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After a diagnosis of breast cancer, you may feel anxious or stressed.
Some people may experience anxiety for the first time.
If you have had anxiety in the past, your anxiety may feel different or worse than before.
There are techniques and support to help you reduce stress and cope better with anxiety.
Stress and anxiety can make you feel nervous, worried and tense.
These feelings can range from being a bit uneasy to a continuing sense of dread.
You may sometimes feel panicky and frightened.
While a full diagnosis of post-traumatic distress disorder (PTSD) is rare, you may have symptoms of PTSD such as flashbacks, feelings of detachment and feeling emotionally numb.
Physical signs of stress and anxiety include:
In some cases anxiety can become so overwhelming that it leads to panic attacks, causing further fear and worry.
Some people with stress or anxiety also have low mood or depression.
There are lots of ways to reduce stress and anxiety.
This involves learning to focus on the things around you, or a hobby or interest, so you can shut out negative thoughts.
These can be used separately or together to reduce stress and tension, relax the mind and body and help improve wellbeing.
Find out more about relaxation techniques such as mindfulness and meditation.
If you can, break down larger tasks into smaller tasks, achievable over several days, or make a list of priorities.
Counselling takes place in a private and confidential setting, either in person or online.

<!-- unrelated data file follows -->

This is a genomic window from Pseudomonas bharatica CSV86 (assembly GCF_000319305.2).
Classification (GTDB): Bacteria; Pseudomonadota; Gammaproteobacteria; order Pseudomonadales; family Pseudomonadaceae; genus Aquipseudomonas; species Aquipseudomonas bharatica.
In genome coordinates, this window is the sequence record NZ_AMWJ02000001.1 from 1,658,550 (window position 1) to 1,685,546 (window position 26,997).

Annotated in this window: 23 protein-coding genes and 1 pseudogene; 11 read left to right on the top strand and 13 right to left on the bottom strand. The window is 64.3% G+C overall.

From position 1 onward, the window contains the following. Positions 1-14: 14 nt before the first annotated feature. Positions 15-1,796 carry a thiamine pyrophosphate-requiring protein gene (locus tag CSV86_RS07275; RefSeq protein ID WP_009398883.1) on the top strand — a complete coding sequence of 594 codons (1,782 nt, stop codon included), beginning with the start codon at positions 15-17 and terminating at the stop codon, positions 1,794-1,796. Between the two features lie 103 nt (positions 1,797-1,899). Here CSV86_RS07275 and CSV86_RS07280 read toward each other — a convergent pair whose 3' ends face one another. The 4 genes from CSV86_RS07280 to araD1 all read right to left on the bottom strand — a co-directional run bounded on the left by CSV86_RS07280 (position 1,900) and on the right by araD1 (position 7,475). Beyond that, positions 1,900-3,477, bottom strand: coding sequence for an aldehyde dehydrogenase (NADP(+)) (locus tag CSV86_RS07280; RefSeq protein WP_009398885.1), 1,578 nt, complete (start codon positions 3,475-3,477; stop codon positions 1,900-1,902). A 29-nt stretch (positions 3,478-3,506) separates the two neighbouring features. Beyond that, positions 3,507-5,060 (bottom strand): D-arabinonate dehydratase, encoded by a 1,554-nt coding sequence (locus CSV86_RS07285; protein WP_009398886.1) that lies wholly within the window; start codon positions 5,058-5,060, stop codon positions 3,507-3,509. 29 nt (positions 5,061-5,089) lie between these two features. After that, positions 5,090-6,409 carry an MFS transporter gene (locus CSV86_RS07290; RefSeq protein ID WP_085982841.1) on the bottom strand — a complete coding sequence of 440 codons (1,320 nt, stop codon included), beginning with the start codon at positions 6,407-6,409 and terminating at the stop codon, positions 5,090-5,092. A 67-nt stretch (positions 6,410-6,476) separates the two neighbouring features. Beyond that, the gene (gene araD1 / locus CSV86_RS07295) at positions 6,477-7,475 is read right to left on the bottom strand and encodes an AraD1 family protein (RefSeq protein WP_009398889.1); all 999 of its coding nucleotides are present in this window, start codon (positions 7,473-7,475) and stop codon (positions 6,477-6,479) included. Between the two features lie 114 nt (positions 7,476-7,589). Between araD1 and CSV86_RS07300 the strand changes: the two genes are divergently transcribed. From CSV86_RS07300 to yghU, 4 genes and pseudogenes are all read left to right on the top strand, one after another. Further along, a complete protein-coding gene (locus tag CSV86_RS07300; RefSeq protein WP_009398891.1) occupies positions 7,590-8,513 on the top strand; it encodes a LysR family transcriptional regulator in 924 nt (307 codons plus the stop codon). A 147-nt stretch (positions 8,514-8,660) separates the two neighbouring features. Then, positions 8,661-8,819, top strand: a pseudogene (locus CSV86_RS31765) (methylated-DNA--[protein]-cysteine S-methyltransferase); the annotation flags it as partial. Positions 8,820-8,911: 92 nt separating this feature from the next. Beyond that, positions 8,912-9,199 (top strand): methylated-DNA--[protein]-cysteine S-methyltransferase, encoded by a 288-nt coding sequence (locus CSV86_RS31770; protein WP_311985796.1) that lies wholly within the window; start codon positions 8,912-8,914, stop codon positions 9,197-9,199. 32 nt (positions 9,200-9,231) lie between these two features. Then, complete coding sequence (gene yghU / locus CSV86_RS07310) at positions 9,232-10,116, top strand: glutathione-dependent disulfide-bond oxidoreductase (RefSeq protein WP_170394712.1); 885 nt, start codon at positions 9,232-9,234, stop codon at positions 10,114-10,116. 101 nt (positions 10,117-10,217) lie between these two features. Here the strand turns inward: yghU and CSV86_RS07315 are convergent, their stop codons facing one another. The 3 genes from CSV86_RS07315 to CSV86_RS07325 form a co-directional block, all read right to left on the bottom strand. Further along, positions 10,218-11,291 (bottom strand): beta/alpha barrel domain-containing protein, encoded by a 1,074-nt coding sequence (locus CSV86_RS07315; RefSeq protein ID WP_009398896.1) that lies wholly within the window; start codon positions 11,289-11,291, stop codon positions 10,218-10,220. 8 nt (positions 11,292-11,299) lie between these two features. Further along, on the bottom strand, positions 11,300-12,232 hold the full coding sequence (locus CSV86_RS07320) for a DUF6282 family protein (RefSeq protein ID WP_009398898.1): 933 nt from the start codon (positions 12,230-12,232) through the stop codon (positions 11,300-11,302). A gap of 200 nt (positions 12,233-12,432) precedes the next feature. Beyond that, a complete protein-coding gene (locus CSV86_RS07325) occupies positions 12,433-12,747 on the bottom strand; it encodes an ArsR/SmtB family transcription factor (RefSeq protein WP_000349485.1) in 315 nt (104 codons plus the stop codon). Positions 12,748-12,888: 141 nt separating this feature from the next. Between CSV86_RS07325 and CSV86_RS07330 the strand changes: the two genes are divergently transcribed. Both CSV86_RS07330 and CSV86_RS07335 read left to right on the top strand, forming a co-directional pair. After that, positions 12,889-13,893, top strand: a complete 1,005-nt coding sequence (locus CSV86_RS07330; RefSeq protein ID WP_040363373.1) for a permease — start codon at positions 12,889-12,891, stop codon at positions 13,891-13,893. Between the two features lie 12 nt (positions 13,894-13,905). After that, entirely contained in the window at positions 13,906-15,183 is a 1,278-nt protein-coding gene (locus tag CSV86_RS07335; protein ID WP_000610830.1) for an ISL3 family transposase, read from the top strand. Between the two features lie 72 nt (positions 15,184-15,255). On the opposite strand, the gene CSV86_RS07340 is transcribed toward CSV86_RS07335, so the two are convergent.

You’ll be able to explore feelings such as anger, anxiety and grief, which can be related to your cancer diagnosis, making them easier to understand and cope with.
CBT can help you change patterns of thinking and behaviour that may be stopping you moving forward.
Unlike some techniques, it focuses on problems and difficulties you’re having in the ‘here and now’. Instead of exploring causes of your distress or symptoms in the past, it looks for ways to improve your state of mind in the present.
If you think you might benefit from these techniques, your breast care nurse or GP may be able to advise you on how to access them.
Regular exercise, whether it’s a brisk walk or yoga, can help clear your mind and reduce your stress levels.
Drinking alcohol or smoking will not reduce stress or anxiety in the long term, and can lead to other health problems.
Some people find complementary therapies and activities such as yoga, tai chi and chi gong reduce stress and improves their mood.
If you’re finding it difficult to cope emotionally, you might want to talk to someone about how you’re feeling.
This could be someone in your treatment team, breast care nurse or your GP, who can advise you if more specialist help would be beneficial.
You can also call the Breast Cancer Now Helpline on 0808 800 6000.
You may find it useful to read 10 ways to overcome anxiety.